The Nigerian Prince scam goes back at least as far as the 16th century. It was called the Spanish Prisoner scam back then and send out through regular mail, but everything else is exactly the same.
In-universe (or possibly lampshaded) example. The Nostalgia Critic did a review of Transformers: Revenge of the Fallen, he acted out all of it like he did in his review of the original TransformersLive-Action Adaptation. That first review was the basis for the later character of Chester A. Bum. At the end of the second review, Chester A. Bum leaned into frame and said, "Dude, did he just steal my act?"
The Critic didn't actually coin the phrase "You know, for kids!", which he says whenever something suggestive happens in a kids' movie. It's a quote from The Hudsucker Proxy.
Possibly the example with the shortest amount of time, Lanipator had to put up a disclaimer that he did not steal the "Neighborhood Watch" joke from Naruto The Abridged Series. In fact, he used it first, and Naruto Abridged used it as a homage to him. Which should be obvious, considering the neighborhood watch van is clearly from Yu Yu Hakusho (given its art and color style)
Thuddingly literal example: almost any comedy video on YouTube that references current pop culture will have comments added years later about how the reference is so dated or played out, in the delusion that all videos they haven't seen yet must be new. Direct parodies seem to suffer from this most heavily.
Many people that hear the Microsoft Sam voice being used for anything instantly associate it with Master Chief of the Arby n' the Chief series.
Long before the internet-famous LongCat, there was a similarly long Siamese cat in an episode of Monty Python's Flying Circus eating Killer Cars and normal buildings (would that make it a Tacgnol Esemais?).
While the trollface meme as we know it did indeed begin with the famous comic, the facial expression itself of the squinted eyes and the smile turned up at a corner is a trademark of Ernest P. Worrell. It took off in the context of trolls from the movie Ernest Scared Stupid, in which Ernest makes the face while teasing an actual troll, but it isn't always used when he's trying to annoy someone, and it predates the comic.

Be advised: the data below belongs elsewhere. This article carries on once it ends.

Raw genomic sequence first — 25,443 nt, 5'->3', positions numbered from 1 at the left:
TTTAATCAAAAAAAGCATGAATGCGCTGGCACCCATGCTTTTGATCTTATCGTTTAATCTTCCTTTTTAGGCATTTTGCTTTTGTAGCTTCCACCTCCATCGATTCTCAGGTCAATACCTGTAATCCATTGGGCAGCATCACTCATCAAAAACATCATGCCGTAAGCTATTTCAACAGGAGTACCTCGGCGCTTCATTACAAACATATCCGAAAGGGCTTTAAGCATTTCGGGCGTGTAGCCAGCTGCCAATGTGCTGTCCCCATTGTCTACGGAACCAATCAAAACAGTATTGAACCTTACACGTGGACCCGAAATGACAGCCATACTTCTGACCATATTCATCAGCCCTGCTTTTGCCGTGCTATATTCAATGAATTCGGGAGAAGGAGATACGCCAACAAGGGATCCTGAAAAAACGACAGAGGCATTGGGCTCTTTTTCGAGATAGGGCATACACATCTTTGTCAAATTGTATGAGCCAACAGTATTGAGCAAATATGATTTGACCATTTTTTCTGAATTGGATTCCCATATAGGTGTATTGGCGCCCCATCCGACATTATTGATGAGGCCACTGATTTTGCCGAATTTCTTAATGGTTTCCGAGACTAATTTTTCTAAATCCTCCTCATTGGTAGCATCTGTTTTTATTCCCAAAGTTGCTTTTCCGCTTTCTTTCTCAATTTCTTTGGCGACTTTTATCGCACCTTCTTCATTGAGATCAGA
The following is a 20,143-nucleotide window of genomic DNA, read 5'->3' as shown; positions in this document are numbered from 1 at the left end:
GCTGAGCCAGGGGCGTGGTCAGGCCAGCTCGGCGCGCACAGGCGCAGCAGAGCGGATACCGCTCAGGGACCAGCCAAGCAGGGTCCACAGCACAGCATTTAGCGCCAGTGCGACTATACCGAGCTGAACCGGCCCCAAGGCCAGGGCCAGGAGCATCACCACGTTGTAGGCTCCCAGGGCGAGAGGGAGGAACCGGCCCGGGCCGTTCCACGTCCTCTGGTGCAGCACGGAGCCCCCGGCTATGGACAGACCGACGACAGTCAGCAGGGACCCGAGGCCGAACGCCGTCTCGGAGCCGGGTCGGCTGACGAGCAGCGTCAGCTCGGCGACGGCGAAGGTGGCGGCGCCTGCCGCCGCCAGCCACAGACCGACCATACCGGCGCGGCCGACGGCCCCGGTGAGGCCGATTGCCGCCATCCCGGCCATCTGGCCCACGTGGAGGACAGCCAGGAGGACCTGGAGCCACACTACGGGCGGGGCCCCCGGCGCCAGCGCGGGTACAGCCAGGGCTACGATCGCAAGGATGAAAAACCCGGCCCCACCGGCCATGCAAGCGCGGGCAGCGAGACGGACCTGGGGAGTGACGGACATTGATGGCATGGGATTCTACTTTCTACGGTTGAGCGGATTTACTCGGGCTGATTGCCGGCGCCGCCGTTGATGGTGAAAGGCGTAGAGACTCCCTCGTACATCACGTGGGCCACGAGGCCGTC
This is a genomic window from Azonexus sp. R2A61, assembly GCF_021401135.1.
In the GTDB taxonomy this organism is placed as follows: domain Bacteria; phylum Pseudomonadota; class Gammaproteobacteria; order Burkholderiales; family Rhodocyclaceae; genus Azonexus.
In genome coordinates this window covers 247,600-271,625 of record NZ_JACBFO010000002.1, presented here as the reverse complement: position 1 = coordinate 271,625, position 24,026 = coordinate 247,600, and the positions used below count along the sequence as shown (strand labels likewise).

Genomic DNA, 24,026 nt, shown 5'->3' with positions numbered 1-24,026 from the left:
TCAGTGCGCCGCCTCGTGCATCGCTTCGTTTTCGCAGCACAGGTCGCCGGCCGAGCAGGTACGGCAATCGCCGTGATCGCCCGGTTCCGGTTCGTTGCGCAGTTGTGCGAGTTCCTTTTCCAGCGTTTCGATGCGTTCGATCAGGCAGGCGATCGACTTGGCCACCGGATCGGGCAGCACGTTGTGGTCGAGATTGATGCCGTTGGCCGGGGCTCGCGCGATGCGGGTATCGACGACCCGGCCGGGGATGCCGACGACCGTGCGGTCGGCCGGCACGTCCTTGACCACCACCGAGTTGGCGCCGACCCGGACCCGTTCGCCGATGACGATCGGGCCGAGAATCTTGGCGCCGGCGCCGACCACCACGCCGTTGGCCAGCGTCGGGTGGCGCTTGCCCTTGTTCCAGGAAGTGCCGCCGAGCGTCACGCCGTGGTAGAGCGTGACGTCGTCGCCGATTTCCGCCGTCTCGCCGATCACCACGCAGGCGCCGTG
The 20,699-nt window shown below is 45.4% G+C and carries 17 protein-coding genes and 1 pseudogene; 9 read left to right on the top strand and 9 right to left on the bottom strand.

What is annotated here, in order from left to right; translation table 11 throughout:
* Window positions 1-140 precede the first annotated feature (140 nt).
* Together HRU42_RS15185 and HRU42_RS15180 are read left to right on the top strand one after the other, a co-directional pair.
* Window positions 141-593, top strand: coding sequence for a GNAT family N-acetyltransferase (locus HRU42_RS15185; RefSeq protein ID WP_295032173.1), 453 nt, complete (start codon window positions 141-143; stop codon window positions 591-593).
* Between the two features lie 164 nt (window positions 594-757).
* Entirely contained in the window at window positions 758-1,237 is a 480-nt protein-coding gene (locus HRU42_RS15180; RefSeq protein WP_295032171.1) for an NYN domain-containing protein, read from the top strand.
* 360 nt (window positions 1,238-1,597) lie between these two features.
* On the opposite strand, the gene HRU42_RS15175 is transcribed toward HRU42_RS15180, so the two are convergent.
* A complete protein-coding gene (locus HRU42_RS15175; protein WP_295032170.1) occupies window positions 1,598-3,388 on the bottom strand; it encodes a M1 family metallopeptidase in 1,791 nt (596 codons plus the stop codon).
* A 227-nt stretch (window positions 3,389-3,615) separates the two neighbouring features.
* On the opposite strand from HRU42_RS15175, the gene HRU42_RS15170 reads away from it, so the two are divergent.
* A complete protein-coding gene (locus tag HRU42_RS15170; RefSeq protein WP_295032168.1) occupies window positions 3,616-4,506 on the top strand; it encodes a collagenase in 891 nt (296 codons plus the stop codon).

Shit Pickle and Super Ultra Mecha Death Christ 2000 first appeared in an animated short film by James Rolfe called The Wizard of Oz 3: Dorothy Goes to Hell. However, they're usually thought of as characters from The Angry Video Game Nerd, where they made cameo appearances.
If you say the word "trope" outside of TV Tropes, you may get attacked by TV Tropes' Hate Dumb or just assumed to be a troper.
On the flip side, good trope names are often pre-existing terms, some of them ancient.
Roger Ebert made lists of tropes similar to TV Tropes, usually for snark purposes.
The "at" symbol (@) has existed since at least the 1300s. 
Sadly this 4chan board or omegle did not create the line, "hi, welcome to stealth," that right goes to Bad Religion with their song "Stealth" off of their album Recipe for Hate made in 1993.
SCP-173 is a statue that moves when you aren't looking at it and tries to kill you. It's easy to assume that the Foundation found a Weeping Angel...but, as the FAQ points out, the entry was submitted a few months before that episode aired.
The term "brony" did not originate in My Little Pony: Friendship Is Magic, but is a lost place-name, now preserved in Bronington, Shropshire, meaning "people of the islands amongst the stream", from either Old English burna 'stream' (or more probably) Old Norse brunnr "spring, stream" along with Old English -ing "people of" and tun "farm", or alternatively Celtic *brynn "hill", Old English ieg "island" and tun "farmstead", meaning "hill-isle farm". A record as Brunynton and as Bronintone. So, any fans thinking they invented the word... it's not as new as some people would think.
Matt and Pat of Two Best Friends Play turned the phrase "Do you know how many [object] I have to [verb]? More than you'd think, and less than you'd hope," (and its many, many variations) into a Running Gag. They first used it in their Soul Caliber V video, which they uploaded on February 26, 2012. In a July 2013 video of a Deadly Premonition playthrough, they noticed that one of the characters in the game says, "I know more than you'd think, but less than you'd hope." Deadly Premonition was released in 2010. Matt and Pat were flabbergasted to realize they'd been unwittingly copying DP that whole time.